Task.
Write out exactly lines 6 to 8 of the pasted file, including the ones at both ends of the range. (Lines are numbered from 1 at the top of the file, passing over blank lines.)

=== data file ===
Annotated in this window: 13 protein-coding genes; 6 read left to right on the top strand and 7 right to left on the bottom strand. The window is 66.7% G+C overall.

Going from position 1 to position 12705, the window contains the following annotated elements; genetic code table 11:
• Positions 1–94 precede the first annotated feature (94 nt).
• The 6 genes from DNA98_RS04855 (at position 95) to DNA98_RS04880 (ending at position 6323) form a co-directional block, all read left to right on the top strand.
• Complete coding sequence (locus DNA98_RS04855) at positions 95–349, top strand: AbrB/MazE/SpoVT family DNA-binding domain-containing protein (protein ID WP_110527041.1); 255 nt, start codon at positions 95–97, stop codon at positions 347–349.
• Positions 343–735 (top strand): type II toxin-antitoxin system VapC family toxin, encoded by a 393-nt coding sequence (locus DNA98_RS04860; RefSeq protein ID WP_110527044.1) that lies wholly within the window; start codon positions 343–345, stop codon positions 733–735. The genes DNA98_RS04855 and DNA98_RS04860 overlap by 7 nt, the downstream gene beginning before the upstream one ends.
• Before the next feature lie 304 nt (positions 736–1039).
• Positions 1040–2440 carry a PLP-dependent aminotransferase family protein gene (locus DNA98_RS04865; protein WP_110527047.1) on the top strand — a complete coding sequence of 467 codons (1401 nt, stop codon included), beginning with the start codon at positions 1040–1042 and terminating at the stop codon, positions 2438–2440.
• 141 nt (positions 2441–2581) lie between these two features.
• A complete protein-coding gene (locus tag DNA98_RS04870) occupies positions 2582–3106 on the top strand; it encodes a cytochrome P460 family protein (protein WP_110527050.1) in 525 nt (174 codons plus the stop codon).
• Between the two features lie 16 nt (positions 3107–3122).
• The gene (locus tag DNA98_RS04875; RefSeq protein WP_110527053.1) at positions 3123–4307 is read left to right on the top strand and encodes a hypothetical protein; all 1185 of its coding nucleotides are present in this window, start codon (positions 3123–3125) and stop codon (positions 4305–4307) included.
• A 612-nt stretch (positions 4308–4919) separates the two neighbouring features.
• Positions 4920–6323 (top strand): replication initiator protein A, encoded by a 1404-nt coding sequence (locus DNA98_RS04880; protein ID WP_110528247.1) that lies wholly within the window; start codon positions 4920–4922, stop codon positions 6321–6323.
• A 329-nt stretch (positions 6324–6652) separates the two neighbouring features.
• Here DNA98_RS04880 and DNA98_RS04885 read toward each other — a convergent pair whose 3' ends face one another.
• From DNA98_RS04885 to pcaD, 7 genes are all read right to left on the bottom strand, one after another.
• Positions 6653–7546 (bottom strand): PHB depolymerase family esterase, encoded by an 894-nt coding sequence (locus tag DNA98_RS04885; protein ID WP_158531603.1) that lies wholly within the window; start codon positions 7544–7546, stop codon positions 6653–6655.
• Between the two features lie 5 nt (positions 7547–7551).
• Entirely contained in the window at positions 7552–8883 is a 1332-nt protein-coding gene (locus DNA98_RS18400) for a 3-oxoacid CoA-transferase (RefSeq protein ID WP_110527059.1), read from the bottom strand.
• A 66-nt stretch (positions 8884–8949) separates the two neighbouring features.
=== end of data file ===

• Positions 343–735 (top strand): type II toxin-antitoxin system VapC family toxin, encoded by a 393-nt coding sequence (locus DNA98_RS04860; RefSeq protein ID WP_110527044.1) that lies wholly within the window; start codon positions 343–345, stop codon positions 733–735. The genes DNA98_RS04855 and DNA98_RS04860 overlap by 7 nt, the downstream gene beginning before the upstream one ends.
• Before the next feature lie 304 nt (positions 736–1039).
• Positions 1040–2440 carry a PLP-dependent aminotransferase family protein gene (locus DNA98_RS04865; protein WP_110527047.1) on the top strand — a complete coding sequence of 467 codons (1401 nt, stop codon included), beginning with the start codon at positions 1040–1042 and terminating at the stop codon, positions 2438–2440.